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Flickering star right now 1045pm 9/25 NNE Michigan

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posted on Sep, 25 2014 @ 09:55 PM
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Ive seen this same star for the last 3 nights. Seems to be in the persus constilation. Bright and flickering blue to red to white. Ilive in southeast michigan. It is NNE about 30 degrees above the horizon. Super bright and I know it is not a helicopter because it's been in the same spot for 3 nights now. Watched it for 20 min the first night thinking it was a ufo waiting to see it move. It's so super bright and I've never seen a star flicker to where you could see all these colors so much. Anyone else see it or have a clue that they've seen this previously? I am quite the night watcher and have never seen this before. Maybe Alcyone?
edit on 25-9-2014 by IBossJekler because: specific star based on google sky




posted on Sep, 25 2014 @ 09:58 PM
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I've personally seen stars flicker so much I thought they were moving in tight circles or flashing strobes.

The distance/time between that star and us plays great optical tricks.

Do you have access to a star chart? I'm certain you could find one on the internet and that would help you pinpoint the area you're focusing on.

S + F, existence is amazing and mystifying. Happy stargazing OP



posted on Sep, 25 2014 @ 10:02 PM
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Might be Capella



posted on Sep, 25 2014 @ 10:12 PM
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a reply to: Yeahkeepwatchingme

I just edited using Google sky with the star that seems the closest to the area. Freaked me out the first night because I really thought it was a helicopter with the amount of color changes and it not moving. But 3 nights in a row now points to it being a star. Guess the world just amazes me once more with the amount of color shifts it was doing like a helicopter would do.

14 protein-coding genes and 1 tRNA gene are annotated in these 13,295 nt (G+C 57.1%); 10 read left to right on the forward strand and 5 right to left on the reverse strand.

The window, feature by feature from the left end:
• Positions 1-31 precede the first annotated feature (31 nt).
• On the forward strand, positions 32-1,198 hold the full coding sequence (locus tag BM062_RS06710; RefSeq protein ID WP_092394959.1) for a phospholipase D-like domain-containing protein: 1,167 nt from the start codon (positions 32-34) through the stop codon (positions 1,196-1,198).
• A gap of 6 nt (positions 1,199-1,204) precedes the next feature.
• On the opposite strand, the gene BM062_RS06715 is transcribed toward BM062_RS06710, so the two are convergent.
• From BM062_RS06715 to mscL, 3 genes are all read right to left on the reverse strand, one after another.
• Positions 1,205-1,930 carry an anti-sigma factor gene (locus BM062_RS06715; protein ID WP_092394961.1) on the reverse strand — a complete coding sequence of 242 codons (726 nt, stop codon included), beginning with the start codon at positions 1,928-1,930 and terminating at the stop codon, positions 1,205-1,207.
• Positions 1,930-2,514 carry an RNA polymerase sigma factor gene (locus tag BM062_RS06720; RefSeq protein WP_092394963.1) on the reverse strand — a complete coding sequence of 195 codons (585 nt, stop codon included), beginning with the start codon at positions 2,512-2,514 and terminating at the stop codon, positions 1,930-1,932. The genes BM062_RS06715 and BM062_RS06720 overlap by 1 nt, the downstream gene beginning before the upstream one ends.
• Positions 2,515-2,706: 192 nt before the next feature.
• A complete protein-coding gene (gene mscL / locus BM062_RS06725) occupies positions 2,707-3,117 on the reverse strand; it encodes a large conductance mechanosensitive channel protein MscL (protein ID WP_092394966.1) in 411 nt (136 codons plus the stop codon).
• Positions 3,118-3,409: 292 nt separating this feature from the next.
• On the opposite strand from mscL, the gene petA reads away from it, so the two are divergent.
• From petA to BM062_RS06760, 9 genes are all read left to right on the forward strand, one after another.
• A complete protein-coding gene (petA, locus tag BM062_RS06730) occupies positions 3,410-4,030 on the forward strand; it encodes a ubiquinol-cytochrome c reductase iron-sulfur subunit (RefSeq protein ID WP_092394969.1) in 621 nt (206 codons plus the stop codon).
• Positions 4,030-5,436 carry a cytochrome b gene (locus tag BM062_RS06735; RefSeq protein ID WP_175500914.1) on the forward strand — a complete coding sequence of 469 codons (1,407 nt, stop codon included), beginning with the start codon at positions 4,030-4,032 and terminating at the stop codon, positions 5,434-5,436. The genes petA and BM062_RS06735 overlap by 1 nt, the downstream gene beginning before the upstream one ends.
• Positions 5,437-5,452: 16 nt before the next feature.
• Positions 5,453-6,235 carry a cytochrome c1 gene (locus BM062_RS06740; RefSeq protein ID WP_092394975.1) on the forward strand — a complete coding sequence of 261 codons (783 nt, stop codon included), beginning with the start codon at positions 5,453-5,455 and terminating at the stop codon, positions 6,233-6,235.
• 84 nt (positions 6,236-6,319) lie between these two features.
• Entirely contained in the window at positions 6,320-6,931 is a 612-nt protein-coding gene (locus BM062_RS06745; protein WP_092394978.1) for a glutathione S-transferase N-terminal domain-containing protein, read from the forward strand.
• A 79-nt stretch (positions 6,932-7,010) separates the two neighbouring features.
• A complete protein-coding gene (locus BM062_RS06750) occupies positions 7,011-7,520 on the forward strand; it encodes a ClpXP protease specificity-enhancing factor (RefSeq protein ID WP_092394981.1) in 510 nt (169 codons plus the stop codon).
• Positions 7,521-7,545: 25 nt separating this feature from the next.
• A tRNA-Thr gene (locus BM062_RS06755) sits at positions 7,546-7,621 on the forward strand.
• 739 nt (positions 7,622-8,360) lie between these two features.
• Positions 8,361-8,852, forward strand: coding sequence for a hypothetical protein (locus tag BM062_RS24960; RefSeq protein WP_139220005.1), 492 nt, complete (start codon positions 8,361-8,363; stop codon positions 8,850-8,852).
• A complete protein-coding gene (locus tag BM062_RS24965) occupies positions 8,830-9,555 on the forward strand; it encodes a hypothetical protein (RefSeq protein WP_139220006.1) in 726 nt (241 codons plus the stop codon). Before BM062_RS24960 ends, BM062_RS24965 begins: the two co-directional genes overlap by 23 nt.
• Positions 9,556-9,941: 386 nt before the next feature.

posted on Sep, 25 2014 @ 10:14 PM
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This sight has an easy to understand explanation of why stars change colors. It has to do with light refraction/air/density.
strobob.areavoices.com/2011/09/04/why-stars-twinkle-and-sputter-in-colo r/



posted on Sep, 25 2014 @ 10:17 PM
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a reply to: muse7

Capella is more north and a little lower to the horizon to this one. Alcyone seems like a little star cluster maybe its just the other stars flickering as well giving me this illusion.



posted on Sep, 25 2014 @ 10:19 PM
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a reply to: nugget1

I fully understand why it happens I've just never witnessed it to this degree. I swear it was the strobe lights off of a helicopter.



posted on Sep, 25 2014 @ 10:26 PM
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a reply to: IBossJekler

I've noticed the star you're talking about. Seen it the past couple of nights and have seen it before. Just a star, though. Almost looks like police lights. I seem to notice it more during the fall and winter months.


edit on 9/25/2014 by ItCameFromOuterSpace because: (no reason given)



posted on Sep, 25 2014 @ 10:26 PM
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I seen those flickering stars also, very weird to look at but i also seen star looking alike objects moving cross the night sky, some guessed it was satellites but do they have same light and size than stars in our night sky? Also fewer times i seen same objects moving but flickering on and off the light, maybe plane? It surely didint look like plane and i seen planes going night and day enough to tell the difference.
Last summer i saw one of the weirdest vehicle floating right above me, had allot of colors going in pattern, made me think it was huge object tho and this summer i saw those sigar shaped object far away in clear evening sky, we tried to guess what it was, my friend was sure it was plane but i keep on looking at it and it soon as it hit the cloud it made gave very beautiful brightness "explode" kinda like if it was for moment full of mirrors..



posted on Sep, 25 2014 @ 10:32 PM
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a reply to: romilo

Yes, satellites look just like moving stars. Sometimes they appear to blink because they are spinning while reflecting light. Some times they flare up out of the middle of nowhere and give off a bright flash. It's called an iridium flare. These are mistaken for UFO's all the time. They are pretty cool to see, though.


edit on 9/25/2014 by ItCameFromOuterSpace because: (no reason given)



posted on Sep, 25 2014 @ 10:48 PM
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The star Algol in the Perseus constellation is most likely what you're seeing if you are looking NE around this time from your location.

It's a variable binary star that's well known for it's brightness and flickering.


Edit to add: Also note that this particular star will change its brightness magnitudes (as well as flickering activity) depending on when its being eclipsed by its secondary star.
edit on 25-9-2014 by CranialSponge because: (no reason given)



posted on Sep, 25 2014 @ 11:03 PM
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a reply to: CranialSponge